Heatherhill has grabbed Rye’s position in the top bracket after a convincing 100 plus runs win. Set 223 for victory, Rye resumed at 0/7. They were bowled out in the 42nd over for just 100. Matty Meagher was the destroyer for Heatherhill, taking 5/22 off 13 overs. Looking for an outright victory the Hills sent Rye back into bat, however were not able to pick up the ten wickets. Rye opener Tom Baron proved to be the thorn in the Hill’s side, scoring 101. It was a game between top versus bottom – Baden Powell vs Rosebud. Enough said? Not quite! Resuming at 1/62 and chasing 110 for victory, the Braves skipped along to victory scoring 5/244 in a leisurely 92 overs. Coen Chernishoff top scored for the Braves with 84 while Craig Entwistle finished unbeaten on 59.

Rye’s fall: Heatherhill accounted for Rye by over 100 runs. Picture: Andrew Hurst

WESTERN PORT scoreboard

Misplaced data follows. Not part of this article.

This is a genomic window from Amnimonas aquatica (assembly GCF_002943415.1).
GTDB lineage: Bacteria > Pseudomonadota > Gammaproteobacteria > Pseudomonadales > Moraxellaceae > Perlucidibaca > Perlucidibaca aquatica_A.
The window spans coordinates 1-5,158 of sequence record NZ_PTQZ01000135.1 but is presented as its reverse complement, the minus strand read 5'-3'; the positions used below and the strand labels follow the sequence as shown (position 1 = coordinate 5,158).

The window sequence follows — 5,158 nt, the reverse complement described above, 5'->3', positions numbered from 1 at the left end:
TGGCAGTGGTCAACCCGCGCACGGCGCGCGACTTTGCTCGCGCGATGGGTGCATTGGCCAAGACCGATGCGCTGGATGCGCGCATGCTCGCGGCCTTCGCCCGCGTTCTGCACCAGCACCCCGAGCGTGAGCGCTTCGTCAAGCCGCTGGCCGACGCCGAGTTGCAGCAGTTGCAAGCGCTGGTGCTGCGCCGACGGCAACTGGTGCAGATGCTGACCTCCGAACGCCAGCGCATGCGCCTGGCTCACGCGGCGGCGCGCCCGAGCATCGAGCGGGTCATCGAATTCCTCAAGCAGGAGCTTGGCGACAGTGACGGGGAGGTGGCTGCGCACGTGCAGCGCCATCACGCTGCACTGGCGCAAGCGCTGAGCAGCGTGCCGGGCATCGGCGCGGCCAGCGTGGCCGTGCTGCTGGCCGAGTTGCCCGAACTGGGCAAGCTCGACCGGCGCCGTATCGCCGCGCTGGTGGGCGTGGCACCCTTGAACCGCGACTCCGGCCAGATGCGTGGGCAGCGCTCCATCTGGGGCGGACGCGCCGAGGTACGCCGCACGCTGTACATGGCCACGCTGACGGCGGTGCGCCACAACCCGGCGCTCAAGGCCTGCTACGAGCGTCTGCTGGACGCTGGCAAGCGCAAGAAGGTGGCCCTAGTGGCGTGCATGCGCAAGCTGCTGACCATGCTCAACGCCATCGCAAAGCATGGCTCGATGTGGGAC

Subbies produce predictable results SUB-DISTRICT

By IT Gully THINGS went absolutely as expected in MPCA Sub District Cricket on Saturday. After the conclusion of day one it appeared that all matches would have a predictable outcome. For

instance, Boneo was always going to be up against it to beat Dromana who had set them 271 runs for victory, they fell almost 100 runs short, bowled out in the 53rd over for just 177. Jye Voelkl took 4/69 off 17 overs for the Hoppers while Ryan Jellie scored 77 for the Pandas. Skye was left with some work to

do to chase down Carrum Down’s total of 9/253. It too fell 60 runs short thanks largely to the Cougar’s Jordy Watters who picked up 5/44. Balnarring needed just 35 runs to beat Tyabb at the end of day one. They may have resumed at 5/80 but they were always going to pick up the required runs with five wickets

in hand, they declared at 8/151. Batting second against Tootgarook, Frankston YCW was always going to be up against it chasing down 205. Zac Stevenson was back in Frog colours after a stint at Rye and picked up 4/19 restricting YCW to just 152. In the final match Ballam Park’s

total of 157 was always going to be 60 shy of what was required against Carrum. The Lions scored 234 in 67 overs, a victory of 77 runs. Knight’s skipper David Cross was a stand out in the match taking 5/28.

Langwarrin, Somerville off to a flyer SOCCER